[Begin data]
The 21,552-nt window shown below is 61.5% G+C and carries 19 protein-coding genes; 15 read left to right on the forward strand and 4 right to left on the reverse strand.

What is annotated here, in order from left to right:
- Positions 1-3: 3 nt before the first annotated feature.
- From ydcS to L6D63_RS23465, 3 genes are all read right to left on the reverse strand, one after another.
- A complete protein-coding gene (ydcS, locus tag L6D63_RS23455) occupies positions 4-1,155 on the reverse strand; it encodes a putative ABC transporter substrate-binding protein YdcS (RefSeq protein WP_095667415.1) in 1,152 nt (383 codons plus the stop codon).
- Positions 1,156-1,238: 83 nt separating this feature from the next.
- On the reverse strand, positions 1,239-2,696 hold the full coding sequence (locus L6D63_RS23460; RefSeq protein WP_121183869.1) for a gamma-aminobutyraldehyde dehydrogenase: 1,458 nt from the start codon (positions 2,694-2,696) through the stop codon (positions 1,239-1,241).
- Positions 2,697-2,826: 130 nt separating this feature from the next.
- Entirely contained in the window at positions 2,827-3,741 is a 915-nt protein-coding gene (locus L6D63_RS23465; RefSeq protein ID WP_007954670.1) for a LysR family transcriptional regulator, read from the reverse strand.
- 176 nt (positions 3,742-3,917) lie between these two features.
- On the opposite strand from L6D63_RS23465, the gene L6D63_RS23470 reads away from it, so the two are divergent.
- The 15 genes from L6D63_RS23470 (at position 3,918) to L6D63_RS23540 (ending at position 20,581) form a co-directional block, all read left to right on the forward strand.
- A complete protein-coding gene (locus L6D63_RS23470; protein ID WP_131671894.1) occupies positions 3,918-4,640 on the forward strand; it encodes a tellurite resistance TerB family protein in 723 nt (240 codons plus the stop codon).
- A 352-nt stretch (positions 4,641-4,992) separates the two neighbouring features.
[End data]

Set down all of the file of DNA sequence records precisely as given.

The 21,552-nt window shown below is 61.5% G+C and carries 19 protein-coding genes; 15 read left to right on the forward strand and 4 right to left on the reverse strand.

What is annotated here, in order from left to right:
- Positions 1-3: 3 nt before the first annotated feature.
- From ydcS to L6D63_RS23465, 3 genes are all read right to left on the reverse strand, one after another.
- A complete protein-coding gene (ydcS, locus tag L6D63_RS23455) occupies positions 4-1,155 on the reverse strand; it encodes a putative ABC transporter substrate-binding protein YdcS (RefSeq protein WP_095667415.1) in 1,152 nt (383 codons plus the stop codon).
- Positions 1,156-1,238: 83 nt separating this feature from the next.
- On the reverse strand, positions 1,239-2,696 hold the full coding sequence (locus L6D63_RS23460; RefSeq protein WP_121183869.1) for a gamma-aminobutyraldehyde dehydrogenase: 1,458 nt from the start codon (positions 2,694-2,696) through the stop codon (positions 1,239-1,241).
- Positions 2,697-2,826: 130 nt separating this feature from the next.
- Entirely contained in the window at positions 2,827-3,741 is a 915-nt protein-coding gene (locus L6D63_RS23465; RefSeq protein ID WP_007954670.1) for a LysR family transcriptional regulator, read from the reverse strand.
- 176 nt (positions 3,742-3,917) lie between these two features.
- On the opposite strand from L6D63_RS23465, the gene L6D63_RS23470 reads away from it, so the two are divergent.
- The 15 genes from L6D63_RS23470 (at position 3,918) to L6D63_RS23540 (ending at position 20,581) form a co-directional block, all read left to right on the forward strand.
- A complete protein-coding gene (locus L6D63_RS23470; protein ID WP_131671894.1) occupies positions 3,918-4,640 on the forward strand; it encodes a tellurite resistance TerB family protein in 723 nt (240 codons plus the stop codon).
- A 352-nt stretch (positions 4,641-4,992) separates the two neighbouring features.